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It’s Friday so it must be time for more Bridal Style and I’m delighted to welcome back Emily Jane to the Blog. Emily is our resident style expert and she has been bringing you a series of styling tips through the decades. So far Emily has covered 60s Styling Ideas and 70s Styling ideas, all with the view of choosing a style that suits your body shape.
Today Emily is talking 50s Styling ideas with us and will go though the key looks and what to look out for if you are straight or curvy, so there should be something there for everyone!
I’ll pass the Blog over to Emily.
Hi there Boho readers! I’m back again to talk about 50s inspired wedding looks that flatter your body shape. As a personal stylist I’m passionate about helping brides to know how to best dress their body shape to look gorgeous on the big day.
I’ve covered this in previous posts, but as a quick reminder, I’m binning all of those confusing ‘apple’, ‘pear’, ‘vase’ etc. body shapes and taking things back to basics – straight lines and curves. Most women are either are predominantly curvy, or mostly made up of straight lines. As I said last time, if you have a full bust, defined waist, and curvy bottom you’re probably a curvy type. If you have a small bust, flattish bottom and tummy and hips a similar size to your waist, you’re probably made up of straight lines. Just to re-iterate, it’s shape, not size that is important, you can be a curvy size 10 and a straight-lined size 20, and vice versa of course.
So, here are a couple of 1950s inspired looks to suit your body shape, and of course, for the rebels out there, how to break the rules if you fancy the look that isn’t perfect for you!
Straight Body Type – Funny Face
A cute dress that perfectly sums up the 50s feel, this Audrey Hepburn inspired look is perfect for those retro brides who want to keep things simple. This means it’s a great look for those who perhaps aren’t usually into the whole girly dressing up thing, and are therefore feeling a little bit lost in this whole ‘bride’ look!
Things to look out for
The fabric – this is a clean, structured look in a stiff fabric that will perfectly accentuate the neat, straight lines of your body
A bateux neckline – this ‘slash’ style, much like the 60s option for straight line bodies, is really something that only people with a proportionately small bust can get away with, showing off your fabulously fine boned shoulders it’s both sexy and demure at the same time
The flats – ballet flats perfectly emphasise the simple nature of this look, and mean that you’ll be comfortable all day, and poised to hit the dance floor all night. A straight body shape generally means that you don’t need the extra ‘oomph’ to your posture that a pair of heels can give you. Also a plus if you are concerned about towering over your groom!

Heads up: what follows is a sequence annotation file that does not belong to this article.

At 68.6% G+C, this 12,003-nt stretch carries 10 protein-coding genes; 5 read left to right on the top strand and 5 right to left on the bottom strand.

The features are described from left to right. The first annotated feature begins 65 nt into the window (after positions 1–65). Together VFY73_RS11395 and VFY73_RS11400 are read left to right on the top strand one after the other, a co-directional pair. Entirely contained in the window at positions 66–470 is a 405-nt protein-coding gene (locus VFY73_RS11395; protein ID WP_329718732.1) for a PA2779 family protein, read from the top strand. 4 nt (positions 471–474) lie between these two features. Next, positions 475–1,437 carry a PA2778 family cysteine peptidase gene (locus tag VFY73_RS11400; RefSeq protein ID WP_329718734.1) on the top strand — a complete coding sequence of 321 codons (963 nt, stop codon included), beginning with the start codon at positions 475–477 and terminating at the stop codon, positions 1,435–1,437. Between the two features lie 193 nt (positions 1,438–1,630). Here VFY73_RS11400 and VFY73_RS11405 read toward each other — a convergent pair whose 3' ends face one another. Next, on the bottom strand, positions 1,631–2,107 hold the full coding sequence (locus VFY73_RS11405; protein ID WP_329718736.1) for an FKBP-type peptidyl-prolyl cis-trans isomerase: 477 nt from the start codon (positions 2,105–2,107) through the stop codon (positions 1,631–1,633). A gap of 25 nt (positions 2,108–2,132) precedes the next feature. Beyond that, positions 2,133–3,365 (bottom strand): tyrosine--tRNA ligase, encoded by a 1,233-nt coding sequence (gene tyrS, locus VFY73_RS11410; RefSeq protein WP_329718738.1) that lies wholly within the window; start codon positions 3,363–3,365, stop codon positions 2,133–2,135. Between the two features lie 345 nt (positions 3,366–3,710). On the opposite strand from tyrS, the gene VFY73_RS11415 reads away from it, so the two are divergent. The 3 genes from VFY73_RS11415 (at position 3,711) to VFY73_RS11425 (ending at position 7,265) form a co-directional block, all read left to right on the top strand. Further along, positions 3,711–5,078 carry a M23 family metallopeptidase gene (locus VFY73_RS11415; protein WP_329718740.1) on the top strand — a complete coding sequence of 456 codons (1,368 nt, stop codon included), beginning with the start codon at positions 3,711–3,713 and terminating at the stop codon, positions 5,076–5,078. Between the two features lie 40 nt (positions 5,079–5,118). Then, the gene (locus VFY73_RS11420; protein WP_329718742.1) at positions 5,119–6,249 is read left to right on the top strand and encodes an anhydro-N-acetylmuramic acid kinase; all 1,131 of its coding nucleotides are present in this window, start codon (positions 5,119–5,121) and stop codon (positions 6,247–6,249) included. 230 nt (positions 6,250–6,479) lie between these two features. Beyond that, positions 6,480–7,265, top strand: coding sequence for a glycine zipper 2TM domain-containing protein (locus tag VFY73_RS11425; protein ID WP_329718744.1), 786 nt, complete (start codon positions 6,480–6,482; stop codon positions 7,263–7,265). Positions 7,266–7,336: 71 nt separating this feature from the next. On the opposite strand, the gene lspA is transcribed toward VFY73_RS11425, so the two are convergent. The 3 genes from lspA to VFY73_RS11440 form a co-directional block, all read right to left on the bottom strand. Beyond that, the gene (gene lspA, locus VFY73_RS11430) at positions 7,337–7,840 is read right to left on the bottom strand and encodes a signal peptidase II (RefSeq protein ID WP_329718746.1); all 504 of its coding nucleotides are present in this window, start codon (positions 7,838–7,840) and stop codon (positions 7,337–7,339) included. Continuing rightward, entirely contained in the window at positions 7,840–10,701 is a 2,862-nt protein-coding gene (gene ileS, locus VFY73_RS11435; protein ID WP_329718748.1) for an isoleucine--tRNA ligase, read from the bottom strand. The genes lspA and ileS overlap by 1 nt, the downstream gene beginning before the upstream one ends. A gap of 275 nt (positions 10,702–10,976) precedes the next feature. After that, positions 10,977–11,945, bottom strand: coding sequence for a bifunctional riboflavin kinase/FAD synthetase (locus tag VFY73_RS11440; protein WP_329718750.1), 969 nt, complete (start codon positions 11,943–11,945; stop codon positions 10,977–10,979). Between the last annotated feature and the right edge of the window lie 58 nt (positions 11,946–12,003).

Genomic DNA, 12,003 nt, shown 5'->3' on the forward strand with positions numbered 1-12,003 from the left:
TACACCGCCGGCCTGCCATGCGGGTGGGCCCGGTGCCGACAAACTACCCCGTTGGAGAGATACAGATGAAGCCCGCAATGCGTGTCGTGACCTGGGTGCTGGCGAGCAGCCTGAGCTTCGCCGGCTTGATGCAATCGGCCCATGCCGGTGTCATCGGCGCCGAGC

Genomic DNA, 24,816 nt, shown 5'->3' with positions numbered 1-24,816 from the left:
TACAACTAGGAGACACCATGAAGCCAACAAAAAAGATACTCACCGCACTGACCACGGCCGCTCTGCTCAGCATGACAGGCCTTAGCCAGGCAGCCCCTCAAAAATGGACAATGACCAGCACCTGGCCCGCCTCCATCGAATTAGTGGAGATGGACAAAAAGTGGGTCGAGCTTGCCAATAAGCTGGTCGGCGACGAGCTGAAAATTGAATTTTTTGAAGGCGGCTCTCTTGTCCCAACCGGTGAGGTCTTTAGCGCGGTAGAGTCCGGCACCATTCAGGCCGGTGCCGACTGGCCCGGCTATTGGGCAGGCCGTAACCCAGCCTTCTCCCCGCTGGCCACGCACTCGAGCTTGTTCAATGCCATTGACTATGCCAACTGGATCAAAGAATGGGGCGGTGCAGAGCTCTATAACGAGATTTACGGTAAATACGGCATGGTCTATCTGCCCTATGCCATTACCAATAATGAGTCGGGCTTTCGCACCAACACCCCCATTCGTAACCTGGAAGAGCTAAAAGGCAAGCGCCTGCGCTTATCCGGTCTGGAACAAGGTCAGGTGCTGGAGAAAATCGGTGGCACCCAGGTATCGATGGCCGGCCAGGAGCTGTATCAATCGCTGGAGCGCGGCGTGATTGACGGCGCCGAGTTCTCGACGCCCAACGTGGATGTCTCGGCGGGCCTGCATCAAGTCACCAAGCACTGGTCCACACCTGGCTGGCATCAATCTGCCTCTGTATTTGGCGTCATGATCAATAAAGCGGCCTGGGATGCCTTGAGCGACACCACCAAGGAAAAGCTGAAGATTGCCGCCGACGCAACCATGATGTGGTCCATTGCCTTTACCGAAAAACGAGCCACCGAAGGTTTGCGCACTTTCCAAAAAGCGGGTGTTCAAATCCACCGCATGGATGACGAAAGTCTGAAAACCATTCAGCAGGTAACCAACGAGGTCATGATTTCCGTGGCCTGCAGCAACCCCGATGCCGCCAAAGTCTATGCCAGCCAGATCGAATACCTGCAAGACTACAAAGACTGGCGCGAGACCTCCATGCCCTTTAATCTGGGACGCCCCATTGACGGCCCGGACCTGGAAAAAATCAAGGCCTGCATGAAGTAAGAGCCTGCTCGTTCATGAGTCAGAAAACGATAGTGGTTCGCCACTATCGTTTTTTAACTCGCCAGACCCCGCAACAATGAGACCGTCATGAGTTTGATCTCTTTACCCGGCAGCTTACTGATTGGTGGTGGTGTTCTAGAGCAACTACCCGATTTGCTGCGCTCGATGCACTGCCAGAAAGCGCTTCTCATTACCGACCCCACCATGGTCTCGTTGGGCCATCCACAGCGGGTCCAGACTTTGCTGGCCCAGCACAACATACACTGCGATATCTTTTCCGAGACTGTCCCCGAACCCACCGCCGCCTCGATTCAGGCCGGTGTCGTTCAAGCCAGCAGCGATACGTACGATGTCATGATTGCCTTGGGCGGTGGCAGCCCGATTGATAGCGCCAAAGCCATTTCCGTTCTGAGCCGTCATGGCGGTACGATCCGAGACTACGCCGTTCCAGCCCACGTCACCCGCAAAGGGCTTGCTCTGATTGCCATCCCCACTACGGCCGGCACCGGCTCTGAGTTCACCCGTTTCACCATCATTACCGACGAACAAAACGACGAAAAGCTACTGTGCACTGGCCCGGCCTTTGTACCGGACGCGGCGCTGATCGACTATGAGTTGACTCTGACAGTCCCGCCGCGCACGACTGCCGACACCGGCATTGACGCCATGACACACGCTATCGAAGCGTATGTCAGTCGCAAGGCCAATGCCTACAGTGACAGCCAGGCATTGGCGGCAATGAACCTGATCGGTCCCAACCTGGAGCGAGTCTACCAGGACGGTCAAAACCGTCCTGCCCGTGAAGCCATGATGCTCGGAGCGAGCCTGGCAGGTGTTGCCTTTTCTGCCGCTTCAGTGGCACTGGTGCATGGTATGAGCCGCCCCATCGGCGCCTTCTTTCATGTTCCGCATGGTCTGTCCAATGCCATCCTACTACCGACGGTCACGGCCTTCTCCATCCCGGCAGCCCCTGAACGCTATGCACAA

How to do this look if you are curvy
The nipped in waist of this shape will be fabulous on you, but you may need some extra support from foundation underwear to make sure you have a smooth line under the fabric, as stiff shapes like this can be unforgiving of any lumps or bumps! To flatter even more, ditch the high neck and go for a sweetheart or halter style.
Curvy Body Type – Lovely Liz This frothy, romantic look is inspired by the dress that Elizabeth Taylor wore to her 3rd wedding. Tulle is a fabric that screams 1950s, if you’ve always dreamed of wearing ‘the dress’ with maximum impact then this is the look for you!
Things to look out for
Rouching and gathers – detail like this, especially on the bodice, is fabulous at hiding any lumps and bumps, whilst beautifully skimming over and showing off your curves
The length – Just because you want to go 1950s, doesn’t mean that you have to go for a ballerina / tea length dress. Although a shorter dress may immediately call the era to mind, there are still many, many examples of full length dresses from the era. Just make sure to remember the nipped in waist and full skirt and you’ll still be on track.
Off the shoulder – if you have fuller upper arms that you aren’t too keen to show off, but don’t want the bother of wearing a jacket or shrug, and are worried about being too hot or too restricted in sleeves, the full off the shoulder look of Elizabeth Taylor’s dress gives you a great option for covering your arms a little, whilst still showing off your fabulous décolleté
How to do this look if you are straight lined
Be careful with frothy layers of tulle which can quickly overwhelm the straight lined body. Instead switch them for a couple of delicate layers over the top of a more structured fabric. An off the shoulder look can still be fabulous, but perhaps make the bodice from a contrasting fabric such as silk or heavy satin.
thanks to Emily for this fab styling advice, she will be back in a few weeks time to discuss the 1940s with us.